The history of Valentine's Day--and the story of its patron saint--is shrouded in mystery. We do know that February has long been celebrated as a month of romance, andthat St. Valentine's Day, as we know it today, contains vestiges of both Christian and ancient Roman tradition. But who was Saint Valentine, and how did he become associated with this ancient rite? The Catholic Church recognizes at least three different saints named Valentine or Valentinus, all of whom were martyred. One legend contends that Valentine was a priest who served during the thirdcentury in Rome. When Emperor Claudius II decided that single men made better soldiers than those with wives and families, he outlawed marriage for young men. Valentine, realizing the injustice of thedecree, defied Claudius and continued to perform marriages for young lovers in secret. When Valentine's actions were discovered, Claudius ordered that he be put to death.
Other stories suggest thatValentine may have been killed for attempting to help Christians escape harsh Roman prisons, where they were often beaten and tortured. According to one legend, an imprisoned Valentine actually sentthe first "valentine" greeting himself after he fell in love with a young girl--possibly his jailor's daughter--who visited him during his confinement. Before his death, it is alleged that he wrote hera letter signed "From your Valentine," an expression that is still in use today. Although the truth behind the Valentine legends is murky, the stories all emphasize his appeal as a sympathetic,heroic and--most importantly--romantic figure. By the Middle Ages, perhaps thanks to this reputation, Valentine would become one of the most popular saints in England and France.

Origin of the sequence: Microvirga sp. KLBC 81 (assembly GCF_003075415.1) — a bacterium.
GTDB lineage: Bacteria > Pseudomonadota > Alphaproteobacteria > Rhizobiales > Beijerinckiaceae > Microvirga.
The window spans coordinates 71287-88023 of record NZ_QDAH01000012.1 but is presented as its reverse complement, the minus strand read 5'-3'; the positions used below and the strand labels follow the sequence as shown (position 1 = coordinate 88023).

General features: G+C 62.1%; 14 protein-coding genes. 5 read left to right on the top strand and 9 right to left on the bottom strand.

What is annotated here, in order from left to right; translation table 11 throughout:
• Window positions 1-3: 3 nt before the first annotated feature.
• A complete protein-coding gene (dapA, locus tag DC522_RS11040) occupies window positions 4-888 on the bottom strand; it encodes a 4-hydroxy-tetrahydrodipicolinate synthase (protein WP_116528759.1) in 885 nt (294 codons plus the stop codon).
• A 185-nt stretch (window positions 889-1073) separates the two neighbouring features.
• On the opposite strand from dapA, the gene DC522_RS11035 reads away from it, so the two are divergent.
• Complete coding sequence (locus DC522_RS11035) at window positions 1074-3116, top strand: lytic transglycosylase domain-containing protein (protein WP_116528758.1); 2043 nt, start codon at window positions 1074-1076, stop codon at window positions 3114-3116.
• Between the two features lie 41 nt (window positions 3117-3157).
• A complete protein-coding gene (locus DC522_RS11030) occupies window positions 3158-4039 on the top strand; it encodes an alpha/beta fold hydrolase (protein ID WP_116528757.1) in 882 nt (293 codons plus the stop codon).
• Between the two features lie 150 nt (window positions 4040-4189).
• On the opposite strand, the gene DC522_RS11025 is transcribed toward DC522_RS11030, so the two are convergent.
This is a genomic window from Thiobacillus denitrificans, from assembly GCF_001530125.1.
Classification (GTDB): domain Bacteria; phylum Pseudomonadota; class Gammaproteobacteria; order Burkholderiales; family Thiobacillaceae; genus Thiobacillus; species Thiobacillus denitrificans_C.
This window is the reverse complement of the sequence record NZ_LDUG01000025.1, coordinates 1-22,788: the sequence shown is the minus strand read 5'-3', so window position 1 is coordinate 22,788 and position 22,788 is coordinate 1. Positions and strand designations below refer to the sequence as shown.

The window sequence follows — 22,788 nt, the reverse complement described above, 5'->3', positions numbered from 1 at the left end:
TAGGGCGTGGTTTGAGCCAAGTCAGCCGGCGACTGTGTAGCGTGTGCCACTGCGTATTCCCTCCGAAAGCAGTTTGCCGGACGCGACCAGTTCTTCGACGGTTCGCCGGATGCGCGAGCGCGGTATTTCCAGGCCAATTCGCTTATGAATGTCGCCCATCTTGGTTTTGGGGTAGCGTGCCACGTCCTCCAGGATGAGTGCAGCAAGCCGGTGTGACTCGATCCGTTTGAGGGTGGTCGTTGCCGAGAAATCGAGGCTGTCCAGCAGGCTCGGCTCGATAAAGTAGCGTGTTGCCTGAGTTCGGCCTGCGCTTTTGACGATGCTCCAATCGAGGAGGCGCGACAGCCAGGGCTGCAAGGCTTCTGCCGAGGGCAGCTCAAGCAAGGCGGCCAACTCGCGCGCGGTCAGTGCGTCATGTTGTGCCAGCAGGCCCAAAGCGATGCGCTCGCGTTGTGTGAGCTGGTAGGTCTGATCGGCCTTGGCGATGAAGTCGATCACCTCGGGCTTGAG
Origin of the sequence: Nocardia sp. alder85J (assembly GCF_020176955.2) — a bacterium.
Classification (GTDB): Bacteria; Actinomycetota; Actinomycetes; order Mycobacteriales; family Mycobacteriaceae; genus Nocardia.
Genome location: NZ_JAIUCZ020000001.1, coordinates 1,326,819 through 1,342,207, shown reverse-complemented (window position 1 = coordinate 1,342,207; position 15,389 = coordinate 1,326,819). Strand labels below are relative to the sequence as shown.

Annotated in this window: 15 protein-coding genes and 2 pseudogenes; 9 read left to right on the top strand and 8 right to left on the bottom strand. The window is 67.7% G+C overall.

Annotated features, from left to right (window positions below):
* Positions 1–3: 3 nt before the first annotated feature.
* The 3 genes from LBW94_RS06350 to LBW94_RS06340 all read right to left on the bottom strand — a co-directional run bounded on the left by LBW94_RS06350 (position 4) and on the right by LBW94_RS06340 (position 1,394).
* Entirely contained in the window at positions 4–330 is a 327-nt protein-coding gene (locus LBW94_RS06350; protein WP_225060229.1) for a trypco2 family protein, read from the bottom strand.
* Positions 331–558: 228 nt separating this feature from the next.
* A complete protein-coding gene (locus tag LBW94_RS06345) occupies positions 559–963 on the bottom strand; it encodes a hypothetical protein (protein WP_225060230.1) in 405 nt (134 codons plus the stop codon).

Origins of Valentine'sDay: A Pagan Festival in February
While some believe that Valentine's Day is celebrated in the middle of February to commemorate the anniversary of Valentine's death or burial--which probably...